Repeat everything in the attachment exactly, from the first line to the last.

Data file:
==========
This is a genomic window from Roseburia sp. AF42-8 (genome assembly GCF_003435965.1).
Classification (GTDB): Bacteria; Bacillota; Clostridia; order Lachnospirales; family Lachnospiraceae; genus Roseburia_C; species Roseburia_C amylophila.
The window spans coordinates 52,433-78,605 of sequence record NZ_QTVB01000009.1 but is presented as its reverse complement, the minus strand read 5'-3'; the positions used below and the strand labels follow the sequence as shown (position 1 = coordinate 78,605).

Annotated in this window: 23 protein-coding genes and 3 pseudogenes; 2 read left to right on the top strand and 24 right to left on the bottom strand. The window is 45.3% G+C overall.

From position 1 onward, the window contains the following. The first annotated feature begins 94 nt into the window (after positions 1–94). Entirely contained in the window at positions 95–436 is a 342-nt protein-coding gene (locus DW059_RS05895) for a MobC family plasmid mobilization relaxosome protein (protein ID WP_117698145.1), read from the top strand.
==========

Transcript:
This is a genomic window from Roseburia sp. AF42-8 (genome assembly GCF_003435965.1).
Classification (GTDB): Bacteria; Bacillota; Clostridia; order Lachnospirales; family Lachnospiraceae; genus Roseburia_C; species Roseburia_C amylophila.
The window spans coordinates 52,433-78,605 of sequence record NZ_QTVB01000009.1 but is presented as its reverse complement, the minus strand read 5'-3'; the positions used below and the strand labels follow the sequence as shown (position 1 = coordinate 78,605).

Annotated in this window: 23 protein-coding genes and 3 pseudogenes; 2 read left to right on the top strand and 24 right to left on the bottom strand. The window is 45.3% G+C overall.

From position 1 onward, the window contains the following. The first annotated feature begins 94 nt into the window (after positions 1–94). Entirely contained in the window at positions 95–436 is a 342-nt protein-coding gene (locus DW059_RS05895) for a MobC family plasmid mobilization relaxosome protein (protein ID WP_117698145.1), read from the top strand.